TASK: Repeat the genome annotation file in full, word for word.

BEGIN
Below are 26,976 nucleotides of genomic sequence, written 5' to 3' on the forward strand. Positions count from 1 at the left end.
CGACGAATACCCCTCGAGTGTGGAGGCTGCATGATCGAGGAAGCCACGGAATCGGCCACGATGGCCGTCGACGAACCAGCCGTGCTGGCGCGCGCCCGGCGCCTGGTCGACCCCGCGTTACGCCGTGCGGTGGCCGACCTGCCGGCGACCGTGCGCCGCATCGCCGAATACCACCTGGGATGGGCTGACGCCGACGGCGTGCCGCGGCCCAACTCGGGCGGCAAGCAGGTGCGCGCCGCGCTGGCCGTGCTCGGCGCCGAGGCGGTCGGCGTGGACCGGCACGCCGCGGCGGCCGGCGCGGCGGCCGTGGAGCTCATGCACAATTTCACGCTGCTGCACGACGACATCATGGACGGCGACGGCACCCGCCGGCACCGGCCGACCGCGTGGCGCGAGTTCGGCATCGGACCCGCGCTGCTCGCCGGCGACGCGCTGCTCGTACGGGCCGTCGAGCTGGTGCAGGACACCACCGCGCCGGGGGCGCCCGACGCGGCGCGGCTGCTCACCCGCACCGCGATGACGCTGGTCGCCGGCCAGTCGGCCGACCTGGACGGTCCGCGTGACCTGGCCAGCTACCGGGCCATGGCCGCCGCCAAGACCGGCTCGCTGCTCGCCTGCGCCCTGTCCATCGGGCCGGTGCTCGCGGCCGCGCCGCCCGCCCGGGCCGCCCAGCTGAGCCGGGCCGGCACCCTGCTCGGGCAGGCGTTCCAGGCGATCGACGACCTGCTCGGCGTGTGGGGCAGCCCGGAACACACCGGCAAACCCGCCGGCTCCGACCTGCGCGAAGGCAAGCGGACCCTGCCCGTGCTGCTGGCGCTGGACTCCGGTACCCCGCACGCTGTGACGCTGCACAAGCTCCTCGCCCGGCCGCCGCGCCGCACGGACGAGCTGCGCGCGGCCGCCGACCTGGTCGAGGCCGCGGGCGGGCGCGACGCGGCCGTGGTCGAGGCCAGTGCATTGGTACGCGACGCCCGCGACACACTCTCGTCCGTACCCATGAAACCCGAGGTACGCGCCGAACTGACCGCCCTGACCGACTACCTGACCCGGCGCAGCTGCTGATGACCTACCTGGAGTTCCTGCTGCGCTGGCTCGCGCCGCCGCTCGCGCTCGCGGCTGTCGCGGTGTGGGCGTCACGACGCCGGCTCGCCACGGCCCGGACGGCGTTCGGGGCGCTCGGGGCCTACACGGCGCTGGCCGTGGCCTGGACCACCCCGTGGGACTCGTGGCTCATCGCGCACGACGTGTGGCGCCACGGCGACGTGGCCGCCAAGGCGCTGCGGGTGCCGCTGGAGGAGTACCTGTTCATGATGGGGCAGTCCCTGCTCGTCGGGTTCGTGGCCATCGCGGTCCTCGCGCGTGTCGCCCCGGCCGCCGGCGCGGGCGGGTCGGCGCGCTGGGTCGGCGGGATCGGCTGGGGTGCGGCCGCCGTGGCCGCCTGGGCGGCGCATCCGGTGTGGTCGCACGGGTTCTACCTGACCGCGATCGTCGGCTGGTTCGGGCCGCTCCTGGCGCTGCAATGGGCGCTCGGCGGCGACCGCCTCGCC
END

Below are 26,976 nucleotides of genomic sequence, written 5' to 3' on the forward strand. Positions count from 1 at the left end.
CGACGAATACCCCTCGAGTGTGGAGGCTGCATGATCGAGGAAGCCACGGAATCGGCCACGATGGCCGTCGACGAACCAGCCGTGCTGGCGCGCGCCCGGCGCCTGGTCGACCCCGCGTTACGCCGTGCGGTGGCCGACCTGCCGGCGACCGTGCGCCGCATCGCCGAATACCACCTGGGATGGGCTGACGCCGACGGCGTGCCGCGGCCCAACTCGGGCGGCAAGCAGGTGCGCGCCGCGCTGGCCGTGCTCGGCGCCGAGGCGGTCGGCGTGGACCGGCACGCCGCGGCGGCCGGCGCGGCGGCCGTGGAGCTCATGCACAATTTCACGCTGCTGCACGACGACATCATGGACGGCGACGGCACCCGCCGGCACCGGCCGACCGCGTGGCGCGAGTTCGGCATCGGACCCGCGCTGCTCGCCGGCGACGCGCTGCTCGTACGGGCCGTCGAGCTGGTGCAGGACACCACCGCGCCGGGGGCGCCCGACGCGGCGCGGCTGCTCACCCGCACCGCGATGACGCTGGTCGCCGGCCAGTCGGCCGACCTGGACGGTCCGCGTGACCTGGCCAGCTACCGGGCCATGGCCGCCGCCAAGACCGGCTCGCTGCTCGCCTGCGCCCTGTCCATCGGGCCGGTGCTCGCGGCCGCGCCGCCCGCCCGGGCCGCCCAGCTGAGCCGGGCCGGCACCCTGCTCGGGCAGGCGTTCCAGGCGATCGACGACCTGCTCGGCGTGTGGGGCAGCCCGGAACACACCGGCAAACCCGCCGGCTCCGACCTGCGCGAAGGCAAGCGGACCCTGCCCGTGCTGCTGGCGCTGGACTCCGGTACCCCGCACGCTGTGACGCTGCACAAGCTCCTCGCCCGGCCGCCGCGCCGCACGGACGAGCTGCGCGCGGCCGCCGACCTGGTCGAGGCCGCGGGCGGGCGCGACGCGGCCGTGGTCGAGGCCAGTGCATTGGTACGCGACGCCCGCGACACACTCTCGTCCGTACCCATGAAACCCGAGGTACGCGCCGAACTGACCGCCCTGACCGACTACCTGACCCGGCGCAGCTGCTGATGACCTACCTGGAGTTCCTGCTGCGCTGGCTCGCGCCGCCGCTCGCGCTCGCGGCTGTCGCGGTGTGGGCGTCACGACGCCGGCTCGCCACGGCCCGGACGGCGTTCGGGGCGCTCGGGGCCTACACGGCGCTGGCCGTGGCCTGGACCACCCCGTGGGACTCGTGGCTCATCGCGCACGACGTGTGGCGCCACGGCGACGTGGCCGCCAAGGCGCTGCGGGTGCCGCTGGAGGAGTACCTGTTCATGATGGGGCAGTCCCTGCTCGTCGGGTTCGTGGCCATCGCGGTCCTCGCGCGTGTCGCCCCGGCCGCCGGCGCGGGCGGGTCGGCGCGCTGGGTCGGCGGGATCGGCTGGGGTGCGGCCGCCGTGGCCGCCTGGGCGGCGCATCCGGTGTGGTCGCACGGGTTCTACCTGACCGCGATCGTCGGCTGGTTCGGGCCGCTCCTGGCGCTGCAATGGGCGCTCGGCGGCGACCGCCTCGCC